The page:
Employers typically are not liable for alleged retaliatory acts against their current or former employees when the employee is not qualified for the employment position. This is true under both Florida and federal law governing retaliation claims. The Florida Civil Rights Act of 1992 (FCRA) provides that it is unlawful for “an employer . . . to discriminate against any person because that person has opposed any practice which is an unlawful employment practice under this section, or because that person has made a charge, testified, assisted, or participated in any manner in an investigation under this section.” Section 760.10 of the FCRA also governs claims arising over an employer’s “denial of promotion, refusal to hire, denial of job benefits, demotion, suspension, and discharge” and “threats, reprimands, negative evaluations, [and] harassment[.]” Donovan v. Broward County Bd. Of Com’rs, 974 So. 2d 458 (Fla. 4th DCA 2008). Peter Mavrick is a Fort Lauderdale employment attorney, who defends businesses and their owners against employment law claims, and represents clients in business litigation in Miami, Boca Raton, and Palm Beach. Such claims include alleged employment discrimination and retaliation as well as claims for overtime wages and other related claims.
The FCRA was modeled after its federal law counterpart, Title VII of the Civil Rights Act of 1964, which prohibits employers with more than 15 employees from discriminating “against any individual with respect to his compensation, terms, conditions, or privileges of employment, because of such individual’s race, color, religion, sex, or national origin.” 42 U.S.C. § 2000e–2(a)(1). Federal and state courts in Florida analyze FCRA claims under the same framework as Title VII claims. Alvarez v. Royal Atlantic Developers, Inc., 610 F.3d 1253 (11th Cir. 2010).
To establish a prima facie case for retaliation under Title VII, a plaintiff must show that he or she: (1) engaged in statutorily protected activity, (2) suffered an adverse reaction, and (3) the adverse reaction was causally related to the protected activity. Gogel v. Kia Motors Mfg. of Ga., Inc., 967 F.3d 1121 (11th Cir. 2020). Title VII prohibits an employer from retaliating against “any . . . [employee] . . . because [s]he has opposed any practice made an unlawful employment practice” by Title VII, “or because [s]he has made a charge, testified, assisted, or participated in any manner in an investigation, proceeding, or hearing under [Title VII].” Gogel v. Kia Motors Mfg. of Georgia, Inc., 967 F.3d 1121 (11th Cir. 2020). A plaintiff must satisfy the same elements to establish a retaliation claim under the FCRA. Russell v. KSL Hotel Corp., 887 So. 2d 372 (Fla. 3d DCA 2004). Once the prima facie case is established, it creates a “presumption that the adverse action was the product of an intent to retaliate.” Bryant v. Jones, 575 F.3d 1281 (11th Cir. 2009).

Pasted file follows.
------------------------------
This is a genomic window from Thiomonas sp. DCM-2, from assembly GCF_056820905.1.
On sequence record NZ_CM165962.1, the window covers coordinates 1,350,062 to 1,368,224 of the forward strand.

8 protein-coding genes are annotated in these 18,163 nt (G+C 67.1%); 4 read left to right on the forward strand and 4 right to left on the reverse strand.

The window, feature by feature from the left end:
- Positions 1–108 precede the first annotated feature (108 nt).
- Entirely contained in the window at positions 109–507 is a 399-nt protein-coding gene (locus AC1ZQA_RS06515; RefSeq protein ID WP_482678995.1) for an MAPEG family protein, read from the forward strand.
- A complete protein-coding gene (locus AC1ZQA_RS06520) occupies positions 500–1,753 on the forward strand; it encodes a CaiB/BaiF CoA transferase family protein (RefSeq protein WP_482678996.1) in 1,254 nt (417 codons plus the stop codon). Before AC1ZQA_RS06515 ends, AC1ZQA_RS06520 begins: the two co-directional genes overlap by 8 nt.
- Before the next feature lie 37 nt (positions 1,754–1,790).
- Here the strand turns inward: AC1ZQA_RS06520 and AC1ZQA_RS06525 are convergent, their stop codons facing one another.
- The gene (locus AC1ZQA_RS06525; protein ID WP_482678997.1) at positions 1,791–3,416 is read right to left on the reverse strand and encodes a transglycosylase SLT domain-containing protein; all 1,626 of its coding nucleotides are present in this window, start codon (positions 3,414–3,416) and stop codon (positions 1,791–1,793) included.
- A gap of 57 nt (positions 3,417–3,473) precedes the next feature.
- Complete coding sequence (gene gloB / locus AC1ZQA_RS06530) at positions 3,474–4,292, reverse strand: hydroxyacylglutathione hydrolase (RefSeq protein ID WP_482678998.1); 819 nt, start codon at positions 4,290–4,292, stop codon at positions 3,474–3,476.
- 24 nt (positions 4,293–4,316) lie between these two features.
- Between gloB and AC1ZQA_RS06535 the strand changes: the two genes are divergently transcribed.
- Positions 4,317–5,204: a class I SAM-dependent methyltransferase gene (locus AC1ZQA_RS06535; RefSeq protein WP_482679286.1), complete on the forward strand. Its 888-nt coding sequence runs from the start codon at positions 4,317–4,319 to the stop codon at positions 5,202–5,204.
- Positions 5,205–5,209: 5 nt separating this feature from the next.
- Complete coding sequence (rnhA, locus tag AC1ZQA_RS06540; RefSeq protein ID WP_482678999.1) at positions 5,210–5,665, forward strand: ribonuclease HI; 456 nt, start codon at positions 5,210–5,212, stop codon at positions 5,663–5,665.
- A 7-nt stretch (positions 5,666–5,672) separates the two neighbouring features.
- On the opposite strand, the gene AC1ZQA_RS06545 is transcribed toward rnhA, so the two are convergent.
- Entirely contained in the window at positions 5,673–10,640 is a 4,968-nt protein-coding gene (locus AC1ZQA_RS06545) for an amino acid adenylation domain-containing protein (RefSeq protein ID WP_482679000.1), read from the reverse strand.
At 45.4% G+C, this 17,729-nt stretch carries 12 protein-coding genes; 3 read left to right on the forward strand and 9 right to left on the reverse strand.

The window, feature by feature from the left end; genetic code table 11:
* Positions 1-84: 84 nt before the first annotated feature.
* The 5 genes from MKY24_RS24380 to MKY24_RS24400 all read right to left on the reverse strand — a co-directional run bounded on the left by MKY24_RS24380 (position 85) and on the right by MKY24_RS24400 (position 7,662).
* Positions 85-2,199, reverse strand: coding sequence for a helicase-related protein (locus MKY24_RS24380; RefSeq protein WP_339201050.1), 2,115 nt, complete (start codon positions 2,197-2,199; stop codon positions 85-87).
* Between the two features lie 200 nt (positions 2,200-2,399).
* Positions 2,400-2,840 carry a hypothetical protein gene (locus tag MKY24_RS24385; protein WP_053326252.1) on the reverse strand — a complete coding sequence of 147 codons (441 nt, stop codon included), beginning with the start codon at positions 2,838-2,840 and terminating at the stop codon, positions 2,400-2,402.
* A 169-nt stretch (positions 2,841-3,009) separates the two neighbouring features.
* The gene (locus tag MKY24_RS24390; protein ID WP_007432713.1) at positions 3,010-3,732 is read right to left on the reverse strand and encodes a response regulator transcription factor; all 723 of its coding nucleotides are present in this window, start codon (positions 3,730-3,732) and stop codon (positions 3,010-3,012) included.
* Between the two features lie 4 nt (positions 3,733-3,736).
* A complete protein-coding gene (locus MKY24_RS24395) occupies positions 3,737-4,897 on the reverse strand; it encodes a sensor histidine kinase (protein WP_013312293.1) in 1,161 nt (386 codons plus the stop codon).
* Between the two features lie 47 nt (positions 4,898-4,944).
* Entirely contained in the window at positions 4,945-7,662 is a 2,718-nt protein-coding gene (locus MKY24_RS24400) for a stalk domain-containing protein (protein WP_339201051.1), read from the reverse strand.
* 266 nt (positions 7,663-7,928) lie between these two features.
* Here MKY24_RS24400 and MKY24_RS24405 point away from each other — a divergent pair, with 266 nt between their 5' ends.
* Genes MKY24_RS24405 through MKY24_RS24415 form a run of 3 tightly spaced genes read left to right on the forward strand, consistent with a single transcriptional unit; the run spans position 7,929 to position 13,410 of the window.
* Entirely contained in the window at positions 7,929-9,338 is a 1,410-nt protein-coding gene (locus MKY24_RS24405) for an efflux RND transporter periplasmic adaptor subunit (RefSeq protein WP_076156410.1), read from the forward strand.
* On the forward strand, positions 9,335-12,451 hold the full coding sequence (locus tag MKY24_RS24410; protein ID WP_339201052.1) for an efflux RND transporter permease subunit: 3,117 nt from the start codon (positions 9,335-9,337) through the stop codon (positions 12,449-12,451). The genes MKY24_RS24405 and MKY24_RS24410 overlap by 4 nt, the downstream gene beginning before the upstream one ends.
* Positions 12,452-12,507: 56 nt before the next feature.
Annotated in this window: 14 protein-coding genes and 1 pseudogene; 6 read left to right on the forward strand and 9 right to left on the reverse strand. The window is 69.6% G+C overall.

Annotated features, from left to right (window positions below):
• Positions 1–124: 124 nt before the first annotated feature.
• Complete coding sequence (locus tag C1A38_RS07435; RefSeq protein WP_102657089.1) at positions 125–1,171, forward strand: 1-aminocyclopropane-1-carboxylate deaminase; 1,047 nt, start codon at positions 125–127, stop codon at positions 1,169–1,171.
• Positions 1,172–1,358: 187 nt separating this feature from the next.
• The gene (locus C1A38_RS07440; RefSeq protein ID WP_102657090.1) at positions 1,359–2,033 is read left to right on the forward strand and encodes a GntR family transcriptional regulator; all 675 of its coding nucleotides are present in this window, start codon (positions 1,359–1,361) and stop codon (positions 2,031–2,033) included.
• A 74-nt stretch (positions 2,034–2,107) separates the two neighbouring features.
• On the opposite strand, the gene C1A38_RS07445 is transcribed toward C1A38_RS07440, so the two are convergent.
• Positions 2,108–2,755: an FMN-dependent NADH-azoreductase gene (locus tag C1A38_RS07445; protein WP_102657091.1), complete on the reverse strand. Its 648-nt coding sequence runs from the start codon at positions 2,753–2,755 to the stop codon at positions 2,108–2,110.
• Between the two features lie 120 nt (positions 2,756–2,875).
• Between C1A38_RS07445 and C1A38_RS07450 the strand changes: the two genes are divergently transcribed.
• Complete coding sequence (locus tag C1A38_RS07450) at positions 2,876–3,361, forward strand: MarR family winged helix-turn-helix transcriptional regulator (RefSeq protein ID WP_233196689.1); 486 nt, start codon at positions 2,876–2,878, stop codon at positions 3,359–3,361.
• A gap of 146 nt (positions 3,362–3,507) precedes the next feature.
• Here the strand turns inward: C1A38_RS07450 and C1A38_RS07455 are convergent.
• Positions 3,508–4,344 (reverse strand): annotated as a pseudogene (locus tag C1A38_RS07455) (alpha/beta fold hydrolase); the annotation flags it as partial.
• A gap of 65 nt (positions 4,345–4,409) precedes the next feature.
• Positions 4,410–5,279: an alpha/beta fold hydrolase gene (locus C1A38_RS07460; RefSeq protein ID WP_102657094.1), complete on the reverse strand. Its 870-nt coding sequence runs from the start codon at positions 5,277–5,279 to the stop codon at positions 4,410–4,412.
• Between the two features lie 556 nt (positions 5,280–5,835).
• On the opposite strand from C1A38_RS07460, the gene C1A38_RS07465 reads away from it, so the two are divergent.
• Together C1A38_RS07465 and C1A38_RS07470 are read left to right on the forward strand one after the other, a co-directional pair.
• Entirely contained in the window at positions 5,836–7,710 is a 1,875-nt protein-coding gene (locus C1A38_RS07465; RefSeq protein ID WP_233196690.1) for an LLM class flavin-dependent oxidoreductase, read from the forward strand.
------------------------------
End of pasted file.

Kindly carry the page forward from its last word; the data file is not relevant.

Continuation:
To rebut the presumption, the employer must then articulate a legitimate, non-discriminatory reason for the employment action. The employer can meet this burden by demonstrating it engaged in the alleged retaliatory act because the employee was unqualified or underperforming. See Winegard v. W.S. Badcock Corp., 2008 WL 1848787 (M.D. Fla. Apr. 23, 2008). If the employee provides “such a reason, the presumption is rebutted, and the plaintiff must then demonstrate that the “proffered reason was merely a pretext to mask [retaliatory] actions.” Gogel v. Kia Motors Mfg. of Georgia, Inc., 967 F.3d 1121 (11th Cir. 2020).
An employer cannot be held liable for alleged retaliatory acts if the individual claiming retaliation was not qualified for his or her job in the first place. Thus, to satisfy the third element, a plaintiff must demonstrate their qualifications to work. In determining a plaintiff’s work qualifications, courts focus on whether the plaintiff possessed the skills and background necessary to perform their job. Clark v. Coats & Clark, Inc., 990 F.2d 1217 (11th Cir. 1993). For example, in Humphrey v. Sec’y, U.S. Dept. of Homeland Security, the Eleventh Circuit Court of Appeals concluded that an employee established a prima facie case of retaliation under Title VII because he, in part, demonstrated he was qualified for his employment position. 597 Fed. Appx. 571 (11th Cir. 2014). Humphrey determined that the employee was a “qualified individual” in the Title VII context because “he asserted his ‘Supervisory Test scores show[ed] very high qualifications for promotions.’”
Peter Mavrick is a Fort Lauderdale employment lawyer, and represents clients in Miami, Boca Raton, and Palm Beach. This article does not serve as a substitute for legal advice tailored to a particular situation.